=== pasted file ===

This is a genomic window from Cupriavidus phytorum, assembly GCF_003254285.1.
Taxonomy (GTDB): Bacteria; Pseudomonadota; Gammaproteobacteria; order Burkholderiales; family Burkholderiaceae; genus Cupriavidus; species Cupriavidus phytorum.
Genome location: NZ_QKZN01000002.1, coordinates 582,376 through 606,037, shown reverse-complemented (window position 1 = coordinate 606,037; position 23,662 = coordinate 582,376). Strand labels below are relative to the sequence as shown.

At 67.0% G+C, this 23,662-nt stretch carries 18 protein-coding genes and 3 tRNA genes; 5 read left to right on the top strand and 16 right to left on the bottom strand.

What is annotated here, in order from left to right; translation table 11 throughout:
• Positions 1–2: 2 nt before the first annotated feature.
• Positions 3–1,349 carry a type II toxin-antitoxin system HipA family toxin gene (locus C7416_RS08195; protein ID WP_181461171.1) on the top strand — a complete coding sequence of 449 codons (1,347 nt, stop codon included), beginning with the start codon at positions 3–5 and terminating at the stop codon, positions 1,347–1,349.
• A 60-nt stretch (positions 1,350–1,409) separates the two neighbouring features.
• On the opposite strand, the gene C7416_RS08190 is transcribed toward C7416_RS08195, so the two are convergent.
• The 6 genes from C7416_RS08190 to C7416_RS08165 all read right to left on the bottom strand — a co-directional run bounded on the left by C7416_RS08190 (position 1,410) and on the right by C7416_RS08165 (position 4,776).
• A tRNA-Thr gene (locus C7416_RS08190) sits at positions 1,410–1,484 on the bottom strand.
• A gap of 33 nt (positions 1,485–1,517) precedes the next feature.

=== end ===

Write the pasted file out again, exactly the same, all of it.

This is a genomic window from Cupriavidus phytorum, assembly GCF_003254285.1.
Taxonomy (GTDB): Bacteria; Pseudomonadota; Gammaproteobacteria; order Burkholderiales; family Burkholderiaceae; genus Cupriavidus; species Cupriavidus phytorum.
Genome location: NZ_QKZN01000002.1, coordinates 582,376 through 606,037, shown reverse-complemented (window position 1 = coordinate 606,037; position 23,662 = coordinate 582,376). Strand labels below are relative to the sequence as shown.

At 67.0% G+C, this 23,662-nt stretch carries 18 protein-coding genes and 3 tRNA genes; 5 read left to right on the top strand and 16 right to left on the bottom strand.

What is annotated here, in order from left to right; translation table 11 throughout:
• Positions 1–2: 2 nt before the first annotated feature.
• Positions 3–1,349 carry a type II toxin-antitoxin system HipA family toxin gene (locus C7416_RS08195; protein ID WP_181461171.1) on the top strand — a complete coding sequence of 449 codons (1,347 nt, stop codon included), beginning with the start codon at positions 3–5 and terminating at the stop codon, positions 1,347–1,349.
• A 60-nt stretch (positions 1,350–1,409) separates the two neighbouring features.
• On the opposite strand, the gene C7416_RS08190 is transcribed toward C7416_RS08195, so the two are convergent.
• The 6 genes from C7416_RS08190 to C7416_RS08165 all read right to left on the bottom strand — a co-directional run bounded on the left by C7416_RS08190 (position 1,410) and on the right by C7416_RS08165 (position 4,776).
• A tRNA-Thr gene (locus C7416_RS08190) sits at positions 1,410–1,484 on the bottom strand.
• A gap of 33 nt (positions 1,485–1,517) precedes the next feature.